Bay City holds public meeting regarding drawbridges

By Michael Piwowarski, news editor.

Bay City Hall Bridges Meeting

BAY CITY − While the situation with two of Bay City’s drawbridges − including the possibility of implementing tolls − remains in the air, a traffic study has been conducted in order to evaluate possible options.

Independence and Liberty Bridges have been recently challenged with deteriorating conditions and a dire need for repairs. As a result, the city has been mulling over different options over the past year, including a county wide millage and the selling of both bridges to a private firm.

The latter option would mean the city would be relieved of liability for the bridges, but would also result in a toll being charged to cross both bridges, in order to fund repairs, as well as general upkeep and maintenance.

Orchard, Hiltz & McCliment, Inc. (OHM) was contracted by the city to explore different alternatives regarding the future of Independence and Liberty Bridges.

The result is the Bay City Bridge, Traffic & Operations Study. The general study area extends north to south from Wilder Road to 22nd Street, and west to east from M-13 to N. Trumbull St.

As cited in the study, Independence and Liberty Bridges currently get an average of 23,780 and 16,849 vehicles in daily traffic, respectively.

A public meeting hosted by OHM was held at the Bay City town hall Thursday, Aug. 30 at 6 p.m. in order to receive community input. Project manager Matt Wendling gave a presentation regarding the progress they’ve made in their study.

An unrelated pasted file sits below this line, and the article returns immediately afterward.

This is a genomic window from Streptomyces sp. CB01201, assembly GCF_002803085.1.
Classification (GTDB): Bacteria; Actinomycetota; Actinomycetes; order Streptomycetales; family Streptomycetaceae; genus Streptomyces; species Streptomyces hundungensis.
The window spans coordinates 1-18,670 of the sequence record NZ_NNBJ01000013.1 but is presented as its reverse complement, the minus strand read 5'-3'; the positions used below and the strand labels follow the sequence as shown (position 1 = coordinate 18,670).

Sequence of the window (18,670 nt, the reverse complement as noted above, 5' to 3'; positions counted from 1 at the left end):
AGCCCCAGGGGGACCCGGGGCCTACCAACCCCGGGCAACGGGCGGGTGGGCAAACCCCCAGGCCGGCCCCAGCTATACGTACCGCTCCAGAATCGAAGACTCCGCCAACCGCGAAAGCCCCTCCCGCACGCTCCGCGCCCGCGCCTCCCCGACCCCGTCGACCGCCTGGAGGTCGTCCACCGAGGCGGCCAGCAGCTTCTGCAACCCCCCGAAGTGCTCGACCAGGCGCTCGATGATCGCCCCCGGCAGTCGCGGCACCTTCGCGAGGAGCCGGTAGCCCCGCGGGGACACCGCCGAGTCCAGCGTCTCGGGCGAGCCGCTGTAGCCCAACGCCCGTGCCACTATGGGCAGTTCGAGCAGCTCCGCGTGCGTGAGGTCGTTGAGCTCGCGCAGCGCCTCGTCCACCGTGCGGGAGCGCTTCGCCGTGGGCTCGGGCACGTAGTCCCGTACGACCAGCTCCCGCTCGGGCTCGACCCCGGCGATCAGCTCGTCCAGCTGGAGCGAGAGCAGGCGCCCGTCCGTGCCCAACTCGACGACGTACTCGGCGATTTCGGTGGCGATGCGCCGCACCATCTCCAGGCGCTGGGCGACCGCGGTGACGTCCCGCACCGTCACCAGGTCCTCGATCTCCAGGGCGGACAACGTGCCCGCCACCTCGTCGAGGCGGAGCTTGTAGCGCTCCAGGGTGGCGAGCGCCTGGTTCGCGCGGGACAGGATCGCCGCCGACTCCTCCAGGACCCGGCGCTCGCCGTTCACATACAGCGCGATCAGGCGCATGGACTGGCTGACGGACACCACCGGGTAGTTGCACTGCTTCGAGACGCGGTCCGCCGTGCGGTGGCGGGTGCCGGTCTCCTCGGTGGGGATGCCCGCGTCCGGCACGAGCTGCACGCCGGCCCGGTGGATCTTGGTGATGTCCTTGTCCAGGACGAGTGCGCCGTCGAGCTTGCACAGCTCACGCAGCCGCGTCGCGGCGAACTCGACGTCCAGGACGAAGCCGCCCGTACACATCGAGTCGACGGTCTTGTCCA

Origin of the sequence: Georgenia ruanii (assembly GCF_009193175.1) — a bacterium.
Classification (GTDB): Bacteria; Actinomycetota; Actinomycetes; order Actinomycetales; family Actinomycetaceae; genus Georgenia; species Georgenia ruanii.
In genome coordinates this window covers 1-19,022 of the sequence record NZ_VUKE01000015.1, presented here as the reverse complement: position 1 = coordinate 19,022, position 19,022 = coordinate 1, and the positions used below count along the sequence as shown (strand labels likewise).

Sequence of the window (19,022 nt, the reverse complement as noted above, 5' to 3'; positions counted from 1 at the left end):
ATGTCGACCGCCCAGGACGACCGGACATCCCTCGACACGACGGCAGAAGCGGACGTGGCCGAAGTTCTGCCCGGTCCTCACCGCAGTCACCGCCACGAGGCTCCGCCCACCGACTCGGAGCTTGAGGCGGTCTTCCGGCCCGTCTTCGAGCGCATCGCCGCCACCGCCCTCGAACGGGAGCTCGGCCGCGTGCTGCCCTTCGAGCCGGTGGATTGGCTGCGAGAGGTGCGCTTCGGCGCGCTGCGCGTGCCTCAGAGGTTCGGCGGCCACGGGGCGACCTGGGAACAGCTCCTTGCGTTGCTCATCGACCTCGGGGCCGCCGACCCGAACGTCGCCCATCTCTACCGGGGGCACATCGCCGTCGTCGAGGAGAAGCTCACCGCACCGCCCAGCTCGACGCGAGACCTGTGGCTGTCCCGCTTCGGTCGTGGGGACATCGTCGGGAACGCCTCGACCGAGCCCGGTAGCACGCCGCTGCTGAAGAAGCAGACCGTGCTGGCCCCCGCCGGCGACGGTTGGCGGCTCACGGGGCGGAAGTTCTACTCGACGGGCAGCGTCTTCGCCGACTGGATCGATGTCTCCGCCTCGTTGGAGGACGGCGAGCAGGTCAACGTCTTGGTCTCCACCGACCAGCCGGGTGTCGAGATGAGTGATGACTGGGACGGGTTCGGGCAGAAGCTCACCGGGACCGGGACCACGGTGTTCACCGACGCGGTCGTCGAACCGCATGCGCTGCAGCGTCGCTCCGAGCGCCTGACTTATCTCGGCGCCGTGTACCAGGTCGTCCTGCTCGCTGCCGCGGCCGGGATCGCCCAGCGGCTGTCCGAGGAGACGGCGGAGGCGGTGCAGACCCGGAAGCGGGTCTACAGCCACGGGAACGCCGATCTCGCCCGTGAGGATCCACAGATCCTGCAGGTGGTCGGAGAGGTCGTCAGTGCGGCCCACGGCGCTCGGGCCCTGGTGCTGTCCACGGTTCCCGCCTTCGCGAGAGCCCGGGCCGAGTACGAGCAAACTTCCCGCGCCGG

“We don’t have answers yet,” Wendling stated. “We have just now gotten into the traffic analysis portion of our study.”

As stated on OHM’s interactive web page on the study, there are four steps in the project process. Step one is to collect relevant data and analyze traffic and safety within their area of study. Step two is to conduct a traffic and safety analysis in order to assess problematic areas; this meeting was a part of that step.

Step three is about investigating alternatives after data has been collected. The fourth, and final step, is for OHM advisors to present their recommendations to the City Commission and create a final study report based on their findings.

Bay City citizens who attended the meeting raised a variety of concerns, from the lack of taxes being paid in order to fund maintenance, to the possibility that a majority of citizens would avoid use of the bridges if they start to charge a toll for crossing.

Wendling continued to make it clear that the feedback OHM are receiving is very important to them and that they intend to use it as a factor in their analysis.

The goal of this meeting, says Wendling, was to “get feedback on what concerns our citizens here within the city limits, on issues they face day to day, whether they’re commuters or residents within the city.”

Following the presentation and Q&A session, a one-on-one discussion was held so that the citizens could ask questions to project staff and discuss the issue further.

In addition to the meeting, OHM has collected feedback by conducting an online survey, which has so far collected more than 150 responses, Wendling said.

For those who did not attend the meeting but still wish to provide some input, the survey is still open until September and can be found here. In addition, more information can be found at OHM’s web page on the the Bay City Bridge, Traffic & Operations Study.

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